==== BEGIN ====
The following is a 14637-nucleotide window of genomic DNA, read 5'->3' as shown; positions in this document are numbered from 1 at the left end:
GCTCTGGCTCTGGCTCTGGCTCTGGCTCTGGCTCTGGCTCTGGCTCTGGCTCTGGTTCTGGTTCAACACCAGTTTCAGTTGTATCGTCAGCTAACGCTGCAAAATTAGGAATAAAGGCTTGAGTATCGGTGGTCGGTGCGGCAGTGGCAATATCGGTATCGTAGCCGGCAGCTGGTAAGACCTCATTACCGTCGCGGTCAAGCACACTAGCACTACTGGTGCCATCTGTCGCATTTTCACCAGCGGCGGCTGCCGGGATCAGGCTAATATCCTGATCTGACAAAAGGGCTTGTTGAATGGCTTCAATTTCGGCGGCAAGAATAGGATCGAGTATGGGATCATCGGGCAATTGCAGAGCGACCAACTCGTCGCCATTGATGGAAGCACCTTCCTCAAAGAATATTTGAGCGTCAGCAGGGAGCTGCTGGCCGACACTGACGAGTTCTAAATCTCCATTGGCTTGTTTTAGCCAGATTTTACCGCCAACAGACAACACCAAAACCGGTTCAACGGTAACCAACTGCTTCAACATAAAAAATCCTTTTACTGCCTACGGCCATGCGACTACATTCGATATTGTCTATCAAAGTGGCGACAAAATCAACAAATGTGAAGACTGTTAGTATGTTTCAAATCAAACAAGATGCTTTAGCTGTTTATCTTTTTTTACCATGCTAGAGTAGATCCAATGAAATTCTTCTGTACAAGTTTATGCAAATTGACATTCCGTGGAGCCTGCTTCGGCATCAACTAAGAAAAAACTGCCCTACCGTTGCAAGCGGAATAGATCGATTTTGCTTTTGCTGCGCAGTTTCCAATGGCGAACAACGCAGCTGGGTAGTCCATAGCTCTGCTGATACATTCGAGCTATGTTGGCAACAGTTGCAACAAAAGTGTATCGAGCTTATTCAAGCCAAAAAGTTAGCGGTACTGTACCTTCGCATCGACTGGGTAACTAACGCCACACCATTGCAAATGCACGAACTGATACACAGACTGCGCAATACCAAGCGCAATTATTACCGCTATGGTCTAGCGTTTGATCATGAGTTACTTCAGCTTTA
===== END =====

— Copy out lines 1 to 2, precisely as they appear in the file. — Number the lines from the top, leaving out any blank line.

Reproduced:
The following is a 14637-nucleotide window of genomic DNA, read 5'->3' as shown; positions in this document are numbered from 1 at the left end:
GCTCTGGCTCTGGCTCTGGCTCTGGCTCTGGCTCTGGCTCTGGCTCTGGCTCTGGTTCTGGTTCAACACCAGTTTCAGTTGTATCGTCAGCTAACGCTGCAAAATTAGGAATAAAGGCTTGAGTATCGGTGGTCGGTGCGGCAGTGGCAATATCGGTATCGTAGCCGGCAGCTGGTAAGACCTCATTACCGTCGCGGTCAAGCACACTAGCACTACTGGTGCCATCTGTCGCATTTTCACCAGCGGCGGCTGCCGGGATCAGGCTAATATCCTGATCTGACAAAAGGGCTTGTTGAATGGCTTCAATTTCGGCGGCAAGAATAGGATCGAGTATGGGATCATCGGGCAATTGCAGAGCGACCAACTCGTCGCCATTGATGGAAGCACCTTCCTCAAAGAATATTTGAGCGTCAGCAGGGAGCTGCTGGCCGACACTGACGAGTTCTAAATCTCCATTGGCTTGTTTTAGCCAGATTTTACCGCCAACAGACAACACCAAAACCGGTTCAACGGTAACCAACTGCTTCAACATAAAAAATCCTTTTACTGCCTACGGCCATGCGACTACATTCGATATTGTCTATCAAAGTGGCGACAAAATCAACAAATGTGAAGACTGTTAGTATGTTTCAAATCAAACAAGATGCTTTAGCTGTTTATCTTTTTTTACCATGCTAGAGTAGATCCAATGAAATTCTTCTGTACAAGTTTATGCAAATTGACATTCCGTGGAGCCTGCTTCGGCATCAACTAAGAAAAAACTGCCCTACCGTTGCAAGCGGAATAGATCGATTTTGCTTTTGCTGCGCAGTTTCCAATGGCGAACAACGCAGCTGGGTAGTCCATAGCTCTGCTGATACATTCGAGCTATGTTGGCAACAGTTGCAACAAAAGTGTATCGAGCTTATTCAAGCCAAAAAGTTAGCGGTACTGTACCTTCGCATCGACTGGGTAACTAACGCCACACCATTGCAAATGCACGAACTGATACACAGACTGCGCAATACCAAGCGCAATTATTACCGCTATGGTCTAGCGTTTGATCATGAGTTACTTCAGCTTTA